How close is too close for construction around the island’s many steep slopes? City Council discussions of steep slopes and hillside protections Monday added little momentum to the slow-rolling effort to update the city’s Critical Areas Ordinance. The meeting kicked off what is to be a weekly debate of items yet to be approved in the ordinance update. The council tackled sections aimed at protecting geologically hazardous areas during the three-hour meeting, with some on the council expressing only minor concerns and others calling for a major overhaul.

Changes afoot for the council

  • Jun 9, 2008 at 5:41PM

A new ‘Committee of the Whole’ meets for the first time Friday. It’s a big meeting inspired by the big city that will tackle the island’s biggest issues. The City Council will host its first five-hour “Committee of the Whole” meeting Friday, initiating a monthly event to discuss some of Bainbridge’s most pivotal issues. “On Bainbridge, we’re seeing some major changes to the budget process and to the critical areas (ordinance),” said Councilman Bob Scales, who proposed the new meeting. “It didn’t make sense to just have the Finance or Land Use committees discussing these issues. It made sense to have the whole council engaged and educated on these issues.”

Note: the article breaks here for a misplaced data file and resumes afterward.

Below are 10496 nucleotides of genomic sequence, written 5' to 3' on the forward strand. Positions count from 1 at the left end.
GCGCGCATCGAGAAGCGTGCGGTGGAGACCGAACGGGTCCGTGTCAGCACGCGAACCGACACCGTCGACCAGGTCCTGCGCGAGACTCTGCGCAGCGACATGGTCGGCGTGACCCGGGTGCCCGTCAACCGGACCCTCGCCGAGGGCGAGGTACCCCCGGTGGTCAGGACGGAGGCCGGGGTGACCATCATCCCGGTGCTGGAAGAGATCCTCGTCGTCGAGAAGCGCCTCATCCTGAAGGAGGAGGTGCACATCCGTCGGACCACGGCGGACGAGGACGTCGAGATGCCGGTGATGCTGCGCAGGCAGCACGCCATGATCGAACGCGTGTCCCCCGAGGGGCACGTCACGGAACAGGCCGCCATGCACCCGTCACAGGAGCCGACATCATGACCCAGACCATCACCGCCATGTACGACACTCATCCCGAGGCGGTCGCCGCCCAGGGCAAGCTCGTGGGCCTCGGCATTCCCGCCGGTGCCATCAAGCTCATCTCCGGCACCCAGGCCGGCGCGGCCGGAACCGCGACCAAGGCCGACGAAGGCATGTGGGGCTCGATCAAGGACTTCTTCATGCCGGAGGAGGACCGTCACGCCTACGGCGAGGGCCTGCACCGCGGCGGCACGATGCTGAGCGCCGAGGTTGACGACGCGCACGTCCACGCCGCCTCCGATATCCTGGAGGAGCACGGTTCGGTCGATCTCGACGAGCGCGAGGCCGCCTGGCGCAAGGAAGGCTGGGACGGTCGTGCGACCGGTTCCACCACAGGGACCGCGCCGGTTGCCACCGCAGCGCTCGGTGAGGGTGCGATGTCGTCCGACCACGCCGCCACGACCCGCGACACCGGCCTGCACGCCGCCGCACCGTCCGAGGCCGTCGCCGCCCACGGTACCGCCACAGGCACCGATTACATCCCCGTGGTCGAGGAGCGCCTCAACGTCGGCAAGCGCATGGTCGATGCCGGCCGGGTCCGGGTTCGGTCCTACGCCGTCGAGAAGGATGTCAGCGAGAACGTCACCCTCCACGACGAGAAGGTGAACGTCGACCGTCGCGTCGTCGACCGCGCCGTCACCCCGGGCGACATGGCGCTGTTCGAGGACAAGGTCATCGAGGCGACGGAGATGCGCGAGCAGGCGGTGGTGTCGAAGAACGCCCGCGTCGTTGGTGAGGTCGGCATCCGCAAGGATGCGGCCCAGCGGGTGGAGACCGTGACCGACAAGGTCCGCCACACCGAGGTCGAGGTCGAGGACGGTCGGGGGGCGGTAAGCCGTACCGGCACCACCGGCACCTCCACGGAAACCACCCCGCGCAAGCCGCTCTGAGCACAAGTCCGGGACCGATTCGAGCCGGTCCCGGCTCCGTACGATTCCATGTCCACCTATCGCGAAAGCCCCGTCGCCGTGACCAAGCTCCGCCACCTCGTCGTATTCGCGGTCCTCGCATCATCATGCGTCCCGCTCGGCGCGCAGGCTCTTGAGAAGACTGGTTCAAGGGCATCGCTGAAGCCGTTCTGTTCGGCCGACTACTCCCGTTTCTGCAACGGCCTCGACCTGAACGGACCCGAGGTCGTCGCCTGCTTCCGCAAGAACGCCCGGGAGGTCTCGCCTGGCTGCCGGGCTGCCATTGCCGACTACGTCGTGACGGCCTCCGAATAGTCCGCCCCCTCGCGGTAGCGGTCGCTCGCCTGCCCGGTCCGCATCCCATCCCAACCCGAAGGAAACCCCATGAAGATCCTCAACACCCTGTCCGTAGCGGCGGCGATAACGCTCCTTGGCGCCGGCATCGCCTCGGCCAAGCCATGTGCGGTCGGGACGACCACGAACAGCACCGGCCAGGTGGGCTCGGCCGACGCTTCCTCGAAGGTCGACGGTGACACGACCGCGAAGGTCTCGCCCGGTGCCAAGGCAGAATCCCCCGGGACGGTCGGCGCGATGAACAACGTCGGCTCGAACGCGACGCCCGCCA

Memorial plans are fine-tuned

  • Jun 9, 2008 at 5:41PM

The first phase will include a trail, boardwalk and landscaping. Sixty-three years after island residents of Japanese descent were forced from their homes for wartime internment, construction is about to begin on a long-awaited memorial to their exile. Crews are expected to begin work on the Nikkei Internment and Exclusion Memorial in April, clearing and grading the land in preparation for the restoration of wetlands, native plantings and the stabilization of the shoreline on the property.

Signing is pre-speech language

  • Jun 9, 2008 at 5:41PM

Parents, babies can communicate earlier through the use of ASL. A 10-month-old tapping the tips of his fingers together might look like he is makingrandom baby gestures, but these were Jackson Hemmat’s first words. And there’s nothing wrong with the youngster’s ears; he’s part of a growing number of infants learning to communicate through American Sign Language, even before they can talk. “Jackson asked for ‘more yogurt’ and we just flipped out,” his mother Dani Hemmat said. “As soon as he could sign, we couldn’t sign enough. He was picking up a sign a week and then a sign every three days. You couldn’t stop him.” The Fort Ward parents learned how to sign because Jackson’s dad Jeff Hemmat, who is deaf in one ear, was fascinated by ASL. They took a course and started signing as they spoke to each other, and their son for simple words like “milk,” “more” and “thank you.” They signed for two months before Jackson signed back at 10 months and started talking two weeks later.

Environmental conference hits fifth year

  • Jun 9, 2008 at 5:41PM